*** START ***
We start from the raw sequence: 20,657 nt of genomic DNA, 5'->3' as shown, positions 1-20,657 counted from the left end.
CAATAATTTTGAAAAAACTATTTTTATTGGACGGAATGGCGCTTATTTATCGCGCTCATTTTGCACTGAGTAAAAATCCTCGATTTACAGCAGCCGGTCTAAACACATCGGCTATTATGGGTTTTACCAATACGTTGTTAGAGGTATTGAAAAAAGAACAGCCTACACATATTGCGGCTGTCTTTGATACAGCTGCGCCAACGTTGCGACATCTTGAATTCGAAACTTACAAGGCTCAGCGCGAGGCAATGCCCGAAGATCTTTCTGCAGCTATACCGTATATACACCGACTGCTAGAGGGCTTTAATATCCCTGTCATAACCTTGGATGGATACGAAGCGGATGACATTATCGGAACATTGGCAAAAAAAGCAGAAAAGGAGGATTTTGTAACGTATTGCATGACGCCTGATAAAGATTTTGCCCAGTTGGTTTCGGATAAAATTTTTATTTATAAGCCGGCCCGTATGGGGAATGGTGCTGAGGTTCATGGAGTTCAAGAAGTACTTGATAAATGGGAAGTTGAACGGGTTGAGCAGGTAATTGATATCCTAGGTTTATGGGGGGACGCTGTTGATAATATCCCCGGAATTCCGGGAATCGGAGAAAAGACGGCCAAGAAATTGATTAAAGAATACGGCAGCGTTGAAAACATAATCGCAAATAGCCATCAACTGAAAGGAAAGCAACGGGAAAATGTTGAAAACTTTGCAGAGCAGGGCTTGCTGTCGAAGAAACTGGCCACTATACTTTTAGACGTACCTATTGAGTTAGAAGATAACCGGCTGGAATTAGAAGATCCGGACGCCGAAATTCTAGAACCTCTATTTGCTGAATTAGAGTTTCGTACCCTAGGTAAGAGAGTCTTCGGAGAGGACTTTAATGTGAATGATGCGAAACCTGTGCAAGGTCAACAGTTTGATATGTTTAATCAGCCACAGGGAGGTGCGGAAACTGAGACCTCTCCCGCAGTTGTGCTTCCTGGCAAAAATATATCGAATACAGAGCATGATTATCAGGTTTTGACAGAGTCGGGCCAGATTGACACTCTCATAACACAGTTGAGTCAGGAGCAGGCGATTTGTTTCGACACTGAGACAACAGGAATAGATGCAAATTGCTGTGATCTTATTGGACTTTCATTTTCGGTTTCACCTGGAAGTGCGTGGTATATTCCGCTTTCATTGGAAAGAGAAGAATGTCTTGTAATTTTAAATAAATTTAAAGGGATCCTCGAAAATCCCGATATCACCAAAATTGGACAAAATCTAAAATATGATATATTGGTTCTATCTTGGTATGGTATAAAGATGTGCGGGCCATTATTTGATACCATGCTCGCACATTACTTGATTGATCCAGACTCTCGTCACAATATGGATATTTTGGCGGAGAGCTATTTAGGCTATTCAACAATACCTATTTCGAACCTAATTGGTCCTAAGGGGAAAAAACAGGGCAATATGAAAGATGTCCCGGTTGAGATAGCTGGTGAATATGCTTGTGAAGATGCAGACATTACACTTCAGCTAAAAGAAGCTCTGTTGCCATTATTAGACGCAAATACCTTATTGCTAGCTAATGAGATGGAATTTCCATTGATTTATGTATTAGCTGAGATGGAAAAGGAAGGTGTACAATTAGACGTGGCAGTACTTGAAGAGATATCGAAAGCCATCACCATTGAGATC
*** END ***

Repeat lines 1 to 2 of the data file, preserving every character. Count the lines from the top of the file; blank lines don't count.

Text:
We start from the raw sequence: 20,657 nt of genomic DNA, 5'->3' as shown, positions 1-20,657 counted from the left end.
CAATAATTTTGAAAAAACTATTTTTATTGGACGGAATGGCGCTTATTTATCGCGCTCATTTTGCACTGAGTAAAAATCCTCGATTTACAGCAGCCGGTCTAAACACATCGGCTATTATGGGTTTTACCAATACGTTGTTAGAGGTATTGAAAAAAGAACAGCCTACACATATTGCGGCTGTCTTTGATACAGCTGCGCCAACGTTGCGACATCTTGAATTCGAAACTTACAAGGCTCAGCGCGAGGCAATGCCCGAAGATCTTTCTGCAGCTATACCGTATATACACCGACTGCTAGAGGGCTTTAATATCCCTGTCATAACCTTGGATGGATACGAAGCGGATGACATTATCGGAACATTGGCAAAAAAAGCAGAAAAGGAGGATTTTGTAACGTATTGCATGACGCCTGATAAAGATTTTGCCCAGTTGGTTTCGGATAAAATTTTTATTTATAAGCCGGCCCGTATGGGGAATGGTGCTGAGGTTCATGGAGTTCAAGAAGTACTTGATAAATGGGAAGTTGAACGGGTTGAGCAGGTAATTGATATCCTAGGTTTATGGGGGGACGCTGTTGATAATATCCCCGGAATTCCGGGAATCGGAGAAAAGACGGCCAAGAAATTGATTAAAGAATACGGCAGCGTTGAAAACATAATCGCAAATAGCCATCAACTGAAAGGAAAGCAACGGGAAAATGTTGAAAACTTTGCAGAGCAGGGCTTGCTGTCGAAGAAACTGGCCACTATACTTTTAGACGTACCTATTGAGTTAGAAGATAACCGGCTGGAATTAGAAGATCCGGACGCCGAAATTCTAGAACCTCTATTTGCTGAATTAGAGTTTCGTACCCTAGGTAAGAGAGTCTTCGGAGAGGACTTTAATGTGAATGATGCGAAACCTGTGCAAGGTCAACAGTTTGATATGTTTAATCAGCCACAGGGAGGTGCGGAAACTGAGACCTCTCCCGCAGTTGTGCTTCCTGGCAAAAATATATCGAATACAGAGCATGATTATCAGGTTTTGACAGAGTCGGGCCAGATTGACACTCTCATAACACAGTTGAGTCAGGAGCAGGCGATTTGTTTCGACACTGAGACAACAGGAATAGATGCAAATTGCTGTGATCTTATTGGACTTTCATTTTCGGTTTCACCTGGAAGTGCGTGGTATATTCCGCTTTCATTGGAAAGAGAAGAATGTCTTGTAATTTTAAATAAATTTAAAGGGATCCTCGAAAATCCCGATATCACCAAAATTGGACAAAATCTAAAATATGATATATTGGTTCTATCTTGGTATGGTATAAAGATGTGCGGGCCATTATTTGATACCATGCTCGCACATTACTTGATTGATCCAGACTCTCGTCACAATATGGATATTTTGGCGGAGAGCTATTTAGGCTATTCAACAATACCTATTTCGAACCTAATTGGTCCTAAGGGGAAAAAACAGGGCAATATGAAAGATGTCCCGGTTGAGATAGCTGGTGAATATGCTTGTGAAGATGCAGACATTACACTTCAGCTAAAAGAAGCTCTGTTGCCATTATTAGACGCAAATACCTTATTGCTAGCTAATGAGATGGAATTTCCATTGATTTATGTATTAGCTGAGATGGAAAAGGAAGGTGTACAATTAGACGTGGCAGTACTTGAAGAGATATCGAAAGCCATCACCATTGAGATC